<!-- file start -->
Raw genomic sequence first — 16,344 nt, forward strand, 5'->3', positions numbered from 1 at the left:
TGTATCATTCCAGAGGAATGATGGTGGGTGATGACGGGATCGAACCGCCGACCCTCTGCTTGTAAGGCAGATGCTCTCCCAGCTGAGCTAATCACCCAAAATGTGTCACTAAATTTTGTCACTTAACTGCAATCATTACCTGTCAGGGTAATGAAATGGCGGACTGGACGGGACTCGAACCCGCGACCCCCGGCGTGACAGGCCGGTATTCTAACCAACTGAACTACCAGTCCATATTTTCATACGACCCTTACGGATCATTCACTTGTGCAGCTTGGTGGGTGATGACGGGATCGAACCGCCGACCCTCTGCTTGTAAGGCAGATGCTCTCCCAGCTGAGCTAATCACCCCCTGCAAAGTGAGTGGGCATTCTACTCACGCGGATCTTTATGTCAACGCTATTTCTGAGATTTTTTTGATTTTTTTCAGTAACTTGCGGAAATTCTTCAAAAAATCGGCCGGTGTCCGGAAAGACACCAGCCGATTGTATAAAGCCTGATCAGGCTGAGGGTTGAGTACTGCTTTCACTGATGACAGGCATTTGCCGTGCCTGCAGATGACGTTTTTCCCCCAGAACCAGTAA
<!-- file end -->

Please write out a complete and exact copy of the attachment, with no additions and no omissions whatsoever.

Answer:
Raw genomic sequence first — 16,344 nt, forward strand, 5'->3', positions numbered from 1 at the left:
TGTATCATTCCAGAGGAATGATGGTGGGTGATGACGGGATCGAACCGCCGACCCTCTGCTTGTAAGGCAGATGCTCTCCCAGCTGAGCTAATCACCCAAAATGTGTCACTAAATTTTGTCACTTAACTGCAATCATTACCTGTCAGGGTAATGAAATGGCGGACTGGACGGGACTCGAACCCGCGACCCCCGGCGTGACAGGCCGGTATTCTAACCAACTGAACTACCAGTCCATATTTTCATACGACCCTTACGGATCATTCACTTGTGCAGCTTGGTGGGTGATGACGGGATCGAACCGCCGACCCTCTGCTTGTAAGGCAGATGCTCTCCCAGCTGAGCTAATCACCCCCTGCAAAGTGAGTGGGCATTCTACTCACGCGGATCTTTATGTCAACGCTATTTCTGAGATTTTTTTGATTTTTTTCAGTAACTTGCGGAAATTCTTCAAAAAATCGGCCGGTGTCCGGAAAGACACCAGCCGATTGTATAAAGCCTGATCAGGCTGAGGGTTGAGTACTGCTTTCACTGATGACAGGCATTTGCCGTGCCTGCAGATGACGTTTTTCCCCCAGAACCAGTAA